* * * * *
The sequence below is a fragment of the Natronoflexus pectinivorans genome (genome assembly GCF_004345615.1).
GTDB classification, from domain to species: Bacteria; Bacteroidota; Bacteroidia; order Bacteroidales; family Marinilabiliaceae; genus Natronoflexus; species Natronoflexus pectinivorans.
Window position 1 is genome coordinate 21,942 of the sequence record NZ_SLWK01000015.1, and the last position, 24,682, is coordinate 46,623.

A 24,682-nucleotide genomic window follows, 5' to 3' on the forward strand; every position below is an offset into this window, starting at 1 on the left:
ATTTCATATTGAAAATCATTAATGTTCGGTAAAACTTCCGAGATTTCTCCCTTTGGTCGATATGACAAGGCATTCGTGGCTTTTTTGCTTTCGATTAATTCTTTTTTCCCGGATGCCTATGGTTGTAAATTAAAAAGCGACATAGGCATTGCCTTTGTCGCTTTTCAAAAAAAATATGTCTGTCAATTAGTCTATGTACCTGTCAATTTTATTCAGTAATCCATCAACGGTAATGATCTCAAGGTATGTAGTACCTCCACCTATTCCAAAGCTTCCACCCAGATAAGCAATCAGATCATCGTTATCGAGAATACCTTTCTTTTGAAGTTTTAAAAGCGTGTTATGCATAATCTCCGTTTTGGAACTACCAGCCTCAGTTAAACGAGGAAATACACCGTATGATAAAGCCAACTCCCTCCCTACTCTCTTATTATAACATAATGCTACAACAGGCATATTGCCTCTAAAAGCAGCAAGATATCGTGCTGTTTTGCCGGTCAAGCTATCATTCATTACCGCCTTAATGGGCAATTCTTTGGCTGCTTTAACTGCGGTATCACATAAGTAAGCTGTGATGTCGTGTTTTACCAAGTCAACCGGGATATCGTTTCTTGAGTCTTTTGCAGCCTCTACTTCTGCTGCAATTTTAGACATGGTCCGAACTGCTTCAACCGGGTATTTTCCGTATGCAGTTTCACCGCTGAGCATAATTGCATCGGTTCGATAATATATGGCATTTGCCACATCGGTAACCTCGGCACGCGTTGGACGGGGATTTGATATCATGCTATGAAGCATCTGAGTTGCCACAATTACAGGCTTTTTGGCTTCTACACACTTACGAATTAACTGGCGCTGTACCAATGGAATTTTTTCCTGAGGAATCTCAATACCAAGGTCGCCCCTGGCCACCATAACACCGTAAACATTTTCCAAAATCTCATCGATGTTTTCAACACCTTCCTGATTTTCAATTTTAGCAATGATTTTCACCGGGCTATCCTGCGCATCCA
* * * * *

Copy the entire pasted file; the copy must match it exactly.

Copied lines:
The sequence below is a fragment of the Natronoflexus pectinivorans genome (genome assembly GCF_004345615.1).
GTDB classification, from domain to species: Bacteria; Bacteroidota; Bacteroidia; order Bacteroidales; family Marinilabiliaceae; genus Natronoflexus; species Natronoflexus pectinivorans.
Window position 1 is genome coordinate 21,942 of the sequence record NZ_SLWK01000015.1, and the last position, 24,682, is coordinate 46,623.

A 24,682-nucleotide genomic window follows, 5' to 3' on the forward strand; every position below is an offset into this window, starting at 1 on the left:
ATTTCATATTGAAAATCATTAATGTTCGGTAAAACTTCCGAGATTTCTCCCTTTGGTCGATATGACAAGGCATTCGTGGCTTTTTTGCTTTCGATTAATTCTTTTTTCCCGGATGCCTATGGTTGTAAATTAAAAAGCGACATAGGCATTGCCTTTGTCGCTTTTCAAAAAAAATATGTCTGTCAATTAGTCTATGTACCTGTCAATTTTATTCAGTAATCCATCAACGGTAATGATCTCAAGGTATGTAGTACCTCCACCTATTCCAAAGCTTCCACCCAGATAAGCAATCAGATCATCGTTATCGAGAATACCTTTCTTTTGAAGTTTTAAAAGCGTGTTATGCATAATCTCCGTTTTGGAACTACCAGCCTCAGTTAAACGAGGAAATACACCGTATGATAAAGCCAACTCCCTCCCTACTCTCTTATTATAACATAATGCTACAACAGGCATATTGCCTCTAAAAGCAGCAAGATATCGTGCTGTTTTGCCGGTCAAGCTATCATTCATTACCGCCTTAATGGGCAATTCTTTGGCTGCTTTAACTGCGGTATCACATAAGTAAGCTGTGATGTCGTGTTTTACCAAGTCAACCGGGATATCGTTTCTTGAGTCTTTTGCAGCCTCTACTTCTGCTGCAATTTTAGACATGGTCCGAACTGCTTCAACCGGGTATTTTCCGTATGCAGTTTCACCGCTGAGCATAATTGCATCGGTTCGATAATATATGGCATTTGCCACATCGGTAACCTCGGCACGCGTTGGACGGGGATTTGATATCATGCTATGAAGCATCTGAGTTGCCACAATTACAGGCTTTTTGGCTTCTACACACTTACGAATTAACTGGCGCTGTACCAATGGAATTTTTTCCTGAGGAATCTCAATACCAAGGTCGCCCCTGGCCACCATAACACCGTAAACATTTTCCAAAATCTCATCGATGTTTTCAACACCTTCCTGATTTTCAATTTTAGCAATGATTTTCACCGGGCTATCCTGCGCATCCA